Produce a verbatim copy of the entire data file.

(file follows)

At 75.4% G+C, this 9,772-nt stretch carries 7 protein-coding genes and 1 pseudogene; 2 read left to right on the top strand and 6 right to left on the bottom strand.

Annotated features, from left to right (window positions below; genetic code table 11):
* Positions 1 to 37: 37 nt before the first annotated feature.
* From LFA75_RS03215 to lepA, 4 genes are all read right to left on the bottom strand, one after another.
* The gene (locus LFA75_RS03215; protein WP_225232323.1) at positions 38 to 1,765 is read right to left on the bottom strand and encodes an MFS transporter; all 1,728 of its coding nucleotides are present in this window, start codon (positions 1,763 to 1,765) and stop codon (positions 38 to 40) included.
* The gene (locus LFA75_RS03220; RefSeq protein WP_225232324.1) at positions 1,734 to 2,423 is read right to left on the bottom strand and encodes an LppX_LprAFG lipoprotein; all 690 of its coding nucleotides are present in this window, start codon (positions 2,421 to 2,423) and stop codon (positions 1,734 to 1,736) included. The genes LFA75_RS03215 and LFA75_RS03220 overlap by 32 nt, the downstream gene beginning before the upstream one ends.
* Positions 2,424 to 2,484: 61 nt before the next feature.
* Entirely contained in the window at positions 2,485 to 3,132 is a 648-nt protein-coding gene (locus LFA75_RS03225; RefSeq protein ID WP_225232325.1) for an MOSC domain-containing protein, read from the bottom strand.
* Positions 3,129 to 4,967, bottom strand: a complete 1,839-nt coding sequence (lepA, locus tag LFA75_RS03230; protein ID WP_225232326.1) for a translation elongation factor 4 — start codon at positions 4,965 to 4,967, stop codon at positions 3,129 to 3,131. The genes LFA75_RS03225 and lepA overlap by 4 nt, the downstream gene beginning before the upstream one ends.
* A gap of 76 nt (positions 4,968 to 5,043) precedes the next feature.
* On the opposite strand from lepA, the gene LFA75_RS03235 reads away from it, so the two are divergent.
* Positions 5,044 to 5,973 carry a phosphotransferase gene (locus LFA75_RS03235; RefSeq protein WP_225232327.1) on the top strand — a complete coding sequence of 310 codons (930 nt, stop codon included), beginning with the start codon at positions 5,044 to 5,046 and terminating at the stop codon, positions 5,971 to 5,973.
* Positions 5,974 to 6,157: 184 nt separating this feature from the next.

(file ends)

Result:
At 75.4% G+C, this 9,772-nt stretch carries 7 protein-coding genes and 1 pseudogene; 2 read left to right on the top strand and 6 right to left on the bottom strand.

Annotated features, from left to right (window positions below; genetic code table 11):
* Positions 1 to 37: 37 nt before the first annotated feature.
* From LFA75_RS03215 to lepA, 4 genes are all read right to left on the bottom strand, one after another.
* The gene (locus LFA75_RS03215; protein WP_225232323.1) at positions 38 to 1,765 is read right to left on the bottom strand and encodes an MFS transporter; all 1,728 of its coding nucleotides are present in this window, start codon (positions 1,763 to 1,765) and stop codon (positions 38 to 40) included.
* The gene (locus LFA75_RS03220; RefSeq protein WP_225232324.1) at positions 1,734 to 2,423 is read right to left on the bottom strand and encodes an LppX_LprAFG lipoprotein; all 690 of its coding nucleotides are present in this window, start codon (positions 2,421 to 2,423) and stop codon (positions 1,734 to 1,736) included. The genes LFA75_RS03215 and LFA75_RS03220 overlap by 32 nt, the downstream gene beginning before the upstream one ends.
* Positions 2,424 to 2,484: 61 nt before the next feature.
* Entirely contained in the window at positions 2,485 to 3,132 is a 648-nt protein-coding gene (locus LFA75_RS03225; RefSeq protein ID WP_225232325.1) for an MOSC domain-containing protein, read from the bottom strand.
* Positions 3,129 to 4,967, bottom strand: a complete 1,839-nt coding sequence (lepA, locus tag LFA75_RS03230; protein ID WP_225232326.1) for a translation elongation factor 4 — start codon at positions 4,965 to 4,967, stop codon at positions 3,129 to 3,131. The genes LFA75_RS03225 and lepA overlap by 4 nt, the downstream gene beginning before the upstream one ends.
* A gap of 76 nt (positions 4,968 to 5,043) precedes the next feature.
* On the opposite strand from lepA, the gene LFA75_RS03235 reads away from it, so the two are divergent.
* Positions 5,044 to 5,973 carry a phosphotransferase gene (locus LFA75_RS03235; RefSeq protein WP_225232327.1) on the top strand — a complete coding sequence of 310 codons (930 nt, stop codon included), beginning with the start codon at positions 5,044 to 5,046 and terminating at the stop codon, positions 5,971 to 5,973.
* Positions 5,974 to 6,157: 184 nt separating this feature from the next.